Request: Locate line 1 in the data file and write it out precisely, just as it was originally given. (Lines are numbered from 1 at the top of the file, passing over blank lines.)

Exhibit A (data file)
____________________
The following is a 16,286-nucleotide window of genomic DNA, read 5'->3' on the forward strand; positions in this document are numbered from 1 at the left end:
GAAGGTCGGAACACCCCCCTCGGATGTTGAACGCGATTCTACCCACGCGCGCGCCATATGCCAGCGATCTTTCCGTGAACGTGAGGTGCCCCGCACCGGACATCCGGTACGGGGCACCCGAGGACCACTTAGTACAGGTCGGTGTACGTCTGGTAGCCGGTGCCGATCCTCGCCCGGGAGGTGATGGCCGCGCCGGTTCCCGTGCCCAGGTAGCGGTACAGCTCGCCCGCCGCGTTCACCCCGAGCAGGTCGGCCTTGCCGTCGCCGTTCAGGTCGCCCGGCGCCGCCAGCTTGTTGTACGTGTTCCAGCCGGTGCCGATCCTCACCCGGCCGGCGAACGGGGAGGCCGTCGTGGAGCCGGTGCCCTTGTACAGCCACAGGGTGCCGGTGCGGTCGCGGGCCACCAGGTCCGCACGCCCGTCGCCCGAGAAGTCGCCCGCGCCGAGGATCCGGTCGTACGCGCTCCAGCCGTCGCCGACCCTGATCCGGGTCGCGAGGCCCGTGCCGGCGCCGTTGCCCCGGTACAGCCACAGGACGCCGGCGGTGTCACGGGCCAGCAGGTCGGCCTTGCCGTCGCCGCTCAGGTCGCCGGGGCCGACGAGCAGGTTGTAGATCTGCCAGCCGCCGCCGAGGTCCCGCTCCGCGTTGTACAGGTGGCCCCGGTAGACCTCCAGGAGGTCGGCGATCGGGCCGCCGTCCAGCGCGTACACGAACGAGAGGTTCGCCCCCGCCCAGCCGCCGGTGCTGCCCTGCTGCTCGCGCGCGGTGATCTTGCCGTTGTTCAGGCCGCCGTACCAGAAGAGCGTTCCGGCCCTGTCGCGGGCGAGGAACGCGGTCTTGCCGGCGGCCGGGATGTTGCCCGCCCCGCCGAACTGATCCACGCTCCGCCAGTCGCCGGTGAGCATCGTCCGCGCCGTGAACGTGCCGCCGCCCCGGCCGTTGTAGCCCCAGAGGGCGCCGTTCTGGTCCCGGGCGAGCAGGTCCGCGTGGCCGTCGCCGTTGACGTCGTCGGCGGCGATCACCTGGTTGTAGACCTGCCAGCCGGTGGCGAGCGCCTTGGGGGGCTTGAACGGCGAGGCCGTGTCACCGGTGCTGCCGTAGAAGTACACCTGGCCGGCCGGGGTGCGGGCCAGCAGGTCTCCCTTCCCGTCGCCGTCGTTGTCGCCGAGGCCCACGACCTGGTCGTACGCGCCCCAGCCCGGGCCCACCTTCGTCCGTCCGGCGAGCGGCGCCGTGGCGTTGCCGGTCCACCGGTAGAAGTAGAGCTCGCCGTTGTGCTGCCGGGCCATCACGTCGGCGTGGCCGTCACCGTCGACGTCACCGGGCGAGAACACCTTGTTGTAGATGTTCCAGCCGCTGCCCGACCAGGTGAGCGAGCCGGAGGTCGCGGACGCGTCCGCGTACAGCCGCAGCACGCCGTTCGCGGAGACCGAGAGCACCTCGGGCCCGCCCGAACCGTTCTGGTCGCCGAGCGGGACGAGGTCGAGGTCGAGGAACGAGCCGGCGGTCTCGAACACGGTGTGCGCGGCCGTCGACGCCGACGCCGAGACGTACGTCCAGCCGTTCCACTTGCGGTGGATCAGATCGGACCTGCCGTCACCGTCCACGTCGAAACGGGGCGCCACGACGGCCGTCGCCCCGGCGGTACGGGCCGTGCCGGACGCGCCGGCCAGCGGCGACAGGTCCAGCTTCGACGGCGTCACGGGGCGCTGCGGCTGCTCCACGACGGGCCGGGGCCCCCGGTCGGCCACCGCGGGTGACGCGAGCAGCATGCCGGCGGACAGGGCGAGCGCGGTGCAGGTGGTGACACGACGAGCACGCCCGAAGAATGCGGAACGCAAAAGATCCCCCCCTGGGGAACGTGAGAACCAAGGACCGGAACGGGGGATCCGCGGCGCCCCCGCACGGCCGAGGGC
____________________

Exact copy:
The following is a 16,286-nucleotide window of genomic DNA, read 5'->3' on the forward strand; positions in this document are numbered from 1 at the left end: